a crossed grating to provide sub-beams by diffracting light of said in-coupled light beam, and
an output grating to couple light of said sub-beams out of said substrate in order to provide an output beam,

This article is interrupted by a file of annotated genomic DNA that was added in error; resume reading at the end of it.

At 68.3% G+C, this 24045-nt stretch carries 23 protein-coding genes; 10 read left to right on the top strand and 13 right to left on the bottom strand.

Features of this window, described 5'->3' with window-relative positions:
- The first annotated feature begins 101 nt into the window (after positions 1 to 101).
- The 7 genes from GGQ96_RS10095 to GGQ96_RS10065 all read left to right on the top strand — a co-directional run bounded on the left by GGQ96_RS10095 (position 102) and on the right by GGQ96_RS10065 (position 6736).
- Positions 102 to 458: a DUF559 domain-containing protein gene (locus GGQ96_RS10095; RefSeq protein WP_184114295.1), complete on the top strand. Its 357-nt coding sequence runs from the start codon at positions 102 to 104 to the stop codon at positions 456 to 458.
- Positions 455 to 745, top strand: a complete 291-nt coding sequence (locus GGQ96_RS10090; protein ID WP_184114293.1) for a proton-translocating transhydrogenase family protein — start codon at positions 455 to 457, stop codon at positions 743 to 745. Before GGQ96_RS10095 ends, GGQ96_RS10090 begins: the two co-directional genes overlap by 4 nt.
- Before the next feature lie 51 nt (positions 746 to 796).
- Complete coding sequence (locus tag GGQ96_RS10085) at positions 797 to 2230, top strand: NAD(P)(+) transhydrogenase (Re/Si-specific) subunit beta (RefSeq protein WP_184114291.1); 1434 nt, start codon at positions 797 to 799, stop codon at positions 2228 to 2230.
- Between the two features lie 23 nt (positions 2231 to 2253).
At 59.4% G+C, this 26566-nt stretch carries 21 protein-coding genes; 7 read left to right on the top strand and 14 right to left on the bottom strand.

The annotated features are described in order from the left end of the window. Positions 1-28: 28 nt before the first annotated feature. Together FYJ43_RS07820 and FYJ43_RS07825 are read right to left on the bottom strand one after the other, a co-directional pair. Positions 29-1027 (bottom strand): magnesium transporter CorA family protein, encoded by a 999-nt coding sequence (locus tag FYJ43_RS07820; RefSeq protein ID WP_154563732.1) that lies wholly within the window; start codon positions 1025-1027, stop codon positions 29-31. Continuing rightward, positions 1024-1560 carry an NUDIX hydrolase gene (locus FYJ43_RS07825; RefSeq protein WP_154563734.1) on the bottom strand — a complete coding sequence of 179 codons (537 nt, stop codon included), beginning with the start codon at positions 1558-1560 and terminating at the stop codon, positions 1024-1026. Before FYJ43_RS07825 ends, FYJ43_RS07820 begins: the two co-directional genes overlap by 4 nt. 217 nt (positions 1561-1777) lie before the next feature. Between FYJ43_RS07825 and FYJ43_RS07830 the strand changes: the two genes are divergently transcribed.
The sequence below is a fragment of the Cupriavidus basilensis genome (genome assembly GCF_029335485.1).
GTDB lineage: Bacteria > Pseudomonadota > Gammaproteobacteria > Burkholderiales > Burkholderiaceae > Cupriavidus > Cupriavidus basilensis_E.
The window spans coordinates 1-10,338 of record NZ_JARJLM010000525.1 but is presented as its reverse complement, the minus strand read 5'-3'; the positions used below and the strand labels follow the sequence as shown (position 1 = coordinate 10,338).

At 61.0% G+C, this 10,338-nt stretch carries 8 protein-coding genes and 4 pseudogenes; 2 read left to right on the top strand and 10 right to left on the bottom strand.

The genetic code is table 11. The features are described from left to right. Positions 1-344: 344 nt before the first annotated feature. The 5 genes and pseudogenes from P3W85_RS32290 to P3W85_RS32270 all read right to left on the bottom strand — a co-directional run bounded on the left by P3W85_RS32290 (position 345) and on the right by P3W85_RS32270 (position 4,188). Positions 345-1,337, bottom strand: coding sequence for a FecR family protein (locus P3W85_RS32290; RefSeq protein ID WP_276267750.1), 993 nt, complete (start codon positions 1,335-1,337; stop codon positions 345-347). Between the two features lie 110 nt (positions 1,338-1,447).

wherein the light of said in-coupled light beam is adapted to interact with said crossed grating two or more times, interaction at a first location providing a first sub-beam and a second sub-beam, said first sub-beam and said second sub-beam propagating in different directions, an interaction of said second sub-beam with said crossed grating at a second location providing a third sub-beam propagating in the same direction as said first sub-beam, said output beam being adapted to have substantially the same direction as said input beam, said input grating comprising substantially linear diffractive features having a grating period d0, said crossed grating comprising further diffractive features arranged along lines of a first set of substantially parallel lines, said further diffractive features being also arranged along lines of a second set of substantially parallel lines, the lines of said first set being perpendicular to the lines of said second set, said first set having a first grating period d1, said second set having a second grating period d2, the lines of said first set having an angle ρ with respect to the substantially linear features of said input grating, said angle ρ being in the range of 30 to 60 degrees, a constant A0 being in the range of 1.8 to 2.2, said first grating period d1 fulfilling a condition d0=A0d1sinρ, and said second grating period d2 fulfilling a condition d0=A0d2cosρ.